Act and intervene based on forecasts and predictions before crises and disasters lead to hunger, destruction and death.
Welthungerhilfe (WHH) follows a dual approach in fighting hunger and malnutrition in regions affected by crises: linking immediate relief in emergency situations and long-term development programs for sustainable change.
Food security issues in rural communities are compounded by the threat of armed conflicts, natural disasters and climate change. Providing humanitarian assistance since 1962, WHH understands there is often no linear sequence of emergency aid, reconstruction and post-crisis development.
We regularly see both substantial progress in the long-term eradication of hunger and the need for humanitarian assistance in the same country at the same time.
WHH’s programs focus on anticipatory action and the nexus of relief, recovery, development, and preparedness. Strengthening communities’ resilience is our primary goal. We use detailed risk and threat analyses to predict extreme weather events and enable the timely launch of disaster response plans.
This form of disaster risk management allows us to boost preparedness in regions frequently affected by disasters and ensure we can implement relief measures quickly during a crisis – the Welthungerhilfe Emergency Response Team can be deployed within 48 hours to support our country offices after a disaster has struck. Our emergency relief operations concentrate on the immediate supply of food, water and hygiene, shelter, and other necessary provisions.
Transitioning into the recovery phase, our response shifts toward protecting and restoring livelihoods, thus contributing to reinstating longer-term food security. WHH post-disaster measures aim to improve communities’ physical, social, environmental, and economic conditions to prevent re-creating pre-disaster vulnerabilities and enhance their safety and resilience.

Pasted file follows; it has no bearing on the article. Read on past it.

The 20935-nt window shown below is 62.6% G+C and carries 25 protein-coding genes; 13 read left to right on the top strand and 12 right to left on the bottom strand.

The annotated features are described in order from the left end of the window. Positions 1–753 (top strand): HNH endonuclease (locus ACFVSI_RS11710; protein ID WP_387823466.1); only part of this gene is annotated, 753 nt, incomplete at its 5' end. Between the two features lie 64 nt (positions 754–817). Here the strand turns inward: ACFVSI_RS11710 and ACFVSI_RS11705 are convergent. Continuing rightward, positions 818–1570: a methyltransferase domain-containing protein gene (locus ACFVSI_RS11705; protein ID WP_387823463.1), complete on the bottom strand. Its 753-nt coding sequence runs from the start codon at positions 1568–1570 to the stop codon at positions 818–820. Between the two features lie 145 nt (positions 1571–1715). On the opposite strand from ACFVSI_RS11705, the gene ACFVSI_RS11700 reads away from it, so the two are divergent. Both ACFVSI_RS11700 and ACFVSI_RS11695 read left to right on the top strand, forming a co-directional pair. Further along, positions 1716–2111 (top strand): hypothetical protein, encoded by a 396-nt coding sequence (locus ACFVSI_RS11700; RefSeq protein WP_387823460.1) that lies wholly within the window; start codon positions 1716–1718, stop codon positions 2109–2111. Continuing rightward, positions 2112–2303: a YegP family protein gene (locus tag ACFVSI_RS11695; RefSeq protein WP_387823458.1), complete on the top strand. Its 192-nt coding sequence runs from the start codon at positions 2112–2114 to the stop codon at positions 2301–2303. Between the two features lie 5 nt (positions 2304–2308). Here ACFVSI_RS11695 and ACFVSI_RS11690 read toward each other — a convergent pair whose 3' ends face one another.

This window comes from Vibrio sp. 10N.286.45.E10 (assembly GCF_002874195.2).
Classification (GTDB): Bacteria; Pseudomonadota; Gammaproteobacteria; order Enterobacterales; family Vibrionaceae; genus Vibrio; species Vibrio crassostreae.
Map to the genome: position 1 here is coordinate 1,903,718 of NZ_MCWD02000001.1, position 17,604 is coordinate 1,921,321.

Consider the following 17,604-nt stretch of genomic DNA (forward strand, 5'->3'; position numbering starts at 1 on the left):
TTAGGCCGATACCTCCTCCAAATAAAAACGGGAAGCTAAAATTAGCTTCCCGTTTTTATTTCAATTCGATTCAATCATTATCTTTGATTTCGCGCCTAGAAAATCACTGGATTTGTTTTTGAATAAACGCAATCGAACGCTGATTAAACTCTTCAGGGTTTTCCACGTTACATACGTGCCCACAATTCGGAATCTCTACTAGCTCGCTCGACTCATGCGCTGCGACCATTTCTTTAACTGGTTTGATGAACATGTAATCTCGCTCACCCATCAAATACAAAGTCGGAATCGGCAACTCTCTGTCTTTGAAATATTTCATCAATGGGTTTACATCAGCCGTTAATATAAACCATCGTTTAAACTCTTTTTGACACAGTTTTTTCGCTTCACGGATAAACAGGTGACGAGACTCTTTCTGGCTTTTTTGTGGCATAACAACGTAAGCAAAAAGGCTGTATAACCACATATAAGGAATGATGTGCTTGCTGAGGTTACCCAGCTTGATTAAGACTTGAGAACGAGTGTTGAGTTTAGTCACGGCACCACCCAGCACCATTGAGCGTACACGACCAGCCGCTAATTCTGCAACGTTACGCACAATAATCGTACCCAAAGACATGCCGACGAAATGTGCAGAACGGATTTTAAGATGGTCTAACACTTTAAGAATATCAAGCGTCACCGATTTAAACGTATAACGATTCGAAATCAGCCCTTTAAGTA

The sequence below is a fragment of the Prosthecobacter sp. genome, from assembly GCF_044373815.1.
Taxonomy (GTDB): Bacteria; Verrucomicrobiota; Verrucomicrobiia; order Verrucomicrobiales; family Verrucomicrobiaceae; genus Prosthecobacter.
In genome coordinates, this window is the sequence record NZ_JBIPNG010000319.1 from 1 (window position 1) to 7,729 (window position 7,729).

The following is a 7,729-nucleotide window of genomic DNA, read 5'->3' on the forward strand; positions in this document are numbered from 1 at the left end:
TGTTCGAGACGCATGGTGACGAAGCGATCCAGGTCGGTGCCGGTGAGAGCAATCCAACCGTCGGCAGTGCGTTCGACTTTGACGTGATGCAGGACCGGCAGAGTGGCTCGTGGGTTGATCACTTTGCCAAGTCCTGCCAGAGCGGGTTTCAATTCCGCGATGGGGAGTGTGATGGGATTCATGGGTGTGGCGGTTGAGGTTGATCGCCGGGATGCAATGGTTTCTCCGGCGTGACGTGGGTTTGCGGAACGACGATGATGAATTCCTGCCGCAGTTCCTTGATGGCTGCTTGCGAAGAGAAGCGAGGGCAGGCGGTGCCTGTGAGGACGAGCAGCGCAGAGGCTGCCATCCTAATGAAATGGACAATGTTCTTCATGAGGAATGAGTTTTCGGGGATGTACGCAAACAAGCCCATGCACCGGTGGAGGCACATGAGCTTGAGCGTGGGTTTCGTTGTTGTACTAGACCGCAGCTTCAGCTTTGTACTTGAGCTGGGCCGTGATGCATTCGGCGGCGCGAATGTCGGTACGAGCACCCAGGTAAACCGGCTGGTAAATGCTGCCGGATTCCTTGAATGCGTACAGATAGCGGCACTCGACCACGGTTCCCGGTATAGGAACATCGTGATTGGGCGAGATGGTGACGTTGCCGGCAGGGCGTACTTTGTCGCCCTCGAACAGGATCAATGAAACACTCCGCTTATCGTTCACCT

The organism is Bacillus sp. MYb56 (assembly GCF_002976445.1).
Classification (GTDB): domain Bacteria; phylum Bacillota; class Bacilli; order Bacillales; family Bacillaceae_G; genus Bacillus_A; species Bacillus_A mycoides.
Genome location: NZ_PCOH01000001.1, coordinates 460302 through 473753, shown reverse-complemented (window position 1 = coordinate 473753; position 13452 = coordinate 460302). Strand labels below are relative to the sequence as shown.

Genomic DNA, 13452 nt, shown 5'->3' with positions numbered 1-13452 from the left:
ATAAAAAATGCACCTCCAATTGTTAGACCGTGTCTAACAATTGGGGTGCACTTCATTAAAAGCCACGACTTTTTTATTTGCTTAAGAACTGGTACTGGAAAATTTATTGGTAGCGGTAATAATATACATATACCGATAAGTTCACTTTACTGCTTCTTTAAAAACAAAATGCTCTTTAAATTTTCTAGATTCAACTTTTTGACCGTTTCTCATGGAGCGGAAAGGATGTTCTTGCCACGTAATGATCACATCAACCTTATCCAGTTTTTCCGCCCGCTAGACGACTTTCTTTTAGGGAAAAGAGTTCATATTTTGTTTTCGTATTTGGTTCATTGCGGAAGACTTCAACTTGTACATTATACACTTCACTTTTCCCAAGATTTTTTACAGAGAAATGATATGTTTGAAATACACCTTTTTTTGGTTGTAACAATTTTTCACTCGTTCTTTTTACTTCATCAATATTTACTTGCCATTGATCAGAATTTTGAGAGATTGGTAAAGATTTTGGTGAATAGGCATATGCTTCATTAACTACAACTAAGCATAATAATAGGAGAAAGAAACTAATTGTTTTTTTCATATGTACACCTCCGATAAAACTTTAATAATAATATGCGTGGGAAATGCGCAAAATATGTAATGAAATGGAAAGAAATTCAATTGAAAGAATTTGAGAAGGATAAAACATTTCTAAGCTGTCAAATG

WHH's work to assist the people affected by the July 2022 floods in Pakistan demonstrates our approach to humanitarian assistance. WHH and local partner organizations have carried out emergency relief measures in the provinces of Sindh, Balochistan, Khyber Pakhtunkhwa and Punjab. Furthermore, in the Rajanpur district, WHH has supported the development of community-level disaster preparedness in recent years. The resultant Union Council Disaster Management Committees are now helping with the flood relief, with WHH's support. As the flood water began to recede in September 2022 across all regions, WHH has also distributed seeds and tools to support small-scale agriculture and food security, and provided building materials to repair damaged houses.
A quick rollout of emergency relief was also required after several earthquakes shook southeastern Türkiye, near the border with Syria, in February 2023. In the days following, WHH was ready to distribute tents, hygiene items, and food. In Islahiye County in south-central Türkiye, for instance, WHH supplies fresh meals daily to up to 3,000 people. At the same time, WHH has been working with a broad network of European aid organizations to provide relief to people displaced by the ongoing war in Ukraine. We have adapted our measures depending on the needs of those affected by the conflict. For example, in regions where food is still available but is unaffordable to many, WHH has provided cash assistance. As part of our 2022/2023 winter aid program, we distributed cash to 16,000 households
In Malawi's largest refugee camp, most of the approximately 40,000 refugees come from the Democratic Republic of Congo, Rwanda or Burundi. The international community and the Malawian government provide these people little support. WHH has helped set up a care center for children with physical disabilities and/or learning difficulties in the camp. Since the center opened in March 2021, it has offered a wide range of activities that improve the lives of these children and provide support and training for parents.